Japan’s greying time-bomb

Japan’s government is worried. The population currently sits at 127 million, but with the largest proportion of over-65s in the world, they project that the population will have shrunk by 40 million by 2060. This does not bode well for their ailing economy, either, with those same estimates showing that 40% of that 87 million will be 65 or older. A social security disaster looms, not to mention an amplification of Japan’s current struggles to remain competitive with its larger neighbours China, the US, and even South Korea.
Why has this been happening? A steady decline in birth rate since WWII, coupled with bubble and bust economics, and most critically an extremely sexually repressed society. Fewer and fewer young men and women are getting married – the age Japanese men lose their virginity continues to rise, as the act of approaching a woman is seen as shameful and taboo. Sex continues to take place (even at increased rates) in love hotels and the like – but the lack of couples reproducing and families growing continues to be a source of real concern.
What can be done? Japan’s government has reluctantly begun to reduce the strictness of its immigration laws, hoping to encourage annual immigration of around 200,000 – the population from 2012 to 2013 declined by about 250,000. A small boost in the birth rate coupled with this level of immigration should be enough to resolve the issue.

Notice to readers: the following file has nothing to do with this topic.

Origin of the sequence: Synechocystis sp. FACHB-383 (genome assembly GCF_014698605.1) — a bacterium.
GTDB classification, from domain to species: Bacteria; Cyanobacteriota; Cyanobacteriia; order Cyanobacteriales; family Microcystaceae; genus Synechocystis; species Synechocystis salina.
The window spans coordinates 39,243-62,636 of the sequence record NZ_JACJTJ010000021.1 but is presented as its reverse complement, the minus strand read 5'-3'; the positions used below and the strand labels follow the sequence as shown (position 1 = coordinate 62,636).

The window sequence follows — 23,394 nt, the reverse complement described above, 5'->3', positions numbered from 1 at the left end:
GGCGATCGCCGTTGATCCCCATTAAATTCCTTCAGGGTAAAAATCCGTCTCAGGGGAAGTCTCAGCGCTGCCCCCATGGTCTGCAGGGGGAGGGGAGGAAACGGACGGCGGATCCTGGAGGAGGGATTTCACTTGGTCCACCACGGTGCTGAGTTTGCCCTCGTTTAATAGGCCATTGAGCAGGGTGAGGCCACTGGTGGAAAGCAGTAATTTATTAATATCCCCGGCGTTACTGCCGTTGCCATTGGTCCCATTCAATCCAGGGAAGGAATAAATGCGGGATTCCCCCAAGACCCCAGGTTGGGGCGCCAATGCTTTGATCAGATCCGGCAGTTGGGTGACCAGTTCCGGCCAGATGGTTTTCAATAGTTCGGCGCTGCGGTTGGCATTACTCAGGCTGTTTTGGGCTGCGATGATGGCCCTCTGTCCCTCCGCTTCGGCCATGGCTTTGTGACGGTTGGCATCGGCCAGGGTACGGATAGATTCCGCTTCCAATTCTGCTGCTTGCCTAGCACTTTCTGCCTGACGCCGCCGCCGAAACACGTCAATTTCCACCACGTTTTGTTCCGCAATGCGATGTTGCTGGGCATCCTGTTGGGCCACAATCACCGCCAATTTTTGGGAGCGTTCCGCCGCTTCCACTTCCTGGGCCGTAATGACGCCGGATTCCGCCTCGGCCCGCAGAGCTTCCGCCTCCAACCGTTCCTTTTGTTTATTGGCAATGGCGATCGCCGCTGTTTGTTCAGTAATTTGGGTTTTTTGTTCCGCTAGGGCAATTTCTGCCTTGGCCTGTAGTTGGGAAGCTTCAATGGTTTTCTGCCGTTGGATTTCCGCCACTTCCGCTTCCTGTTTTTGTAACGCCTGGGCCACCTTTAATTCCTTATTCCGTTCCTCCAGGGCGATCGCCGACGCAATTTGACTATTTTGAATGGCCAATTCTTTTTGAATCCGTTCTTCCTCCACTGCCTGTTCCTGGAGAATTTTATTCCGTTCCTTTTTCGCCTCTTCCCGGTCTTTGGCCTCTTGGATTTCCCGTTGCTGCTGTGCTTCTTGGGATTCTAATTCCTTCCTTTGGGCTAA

The problem is encouraging Japanese people to have children. Sekkusu Shinai Shokogun – celibacy syndrome – is a very real issue. 25% of men and 45% of women aged 16-24 have admitted to not looking for sex. In 2005, 60% of women and 72% of men were surveyed as never having been married. Raising a child out of a family is impractical for economic reasons and socially taboo – especially if one is raising that child alone. With arranged marriages no longer being commonplace, many men simply do not know how to approach women – the hikikomori (social recluses) constitute over a million young men in Japan.
If Japan’s youth do not break their cultural and social barriers regarding sex, the population will only suffer as a result – leading to an economic crisis and downward spiral they perhaps never will recover from.


About Author

oliverhughes Aspiring writer and accidental journalist Oliver is an English Literature student usually found making bitter remarks about society, people, and the world in general. Still adjusting to the dark media hub from his previous position atop a golden throne as president of the Creative Writing Society. Locally renowned as a music snob but still has no shame in singing ‘Call Me Maybe’ at the LCR.

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August 2022
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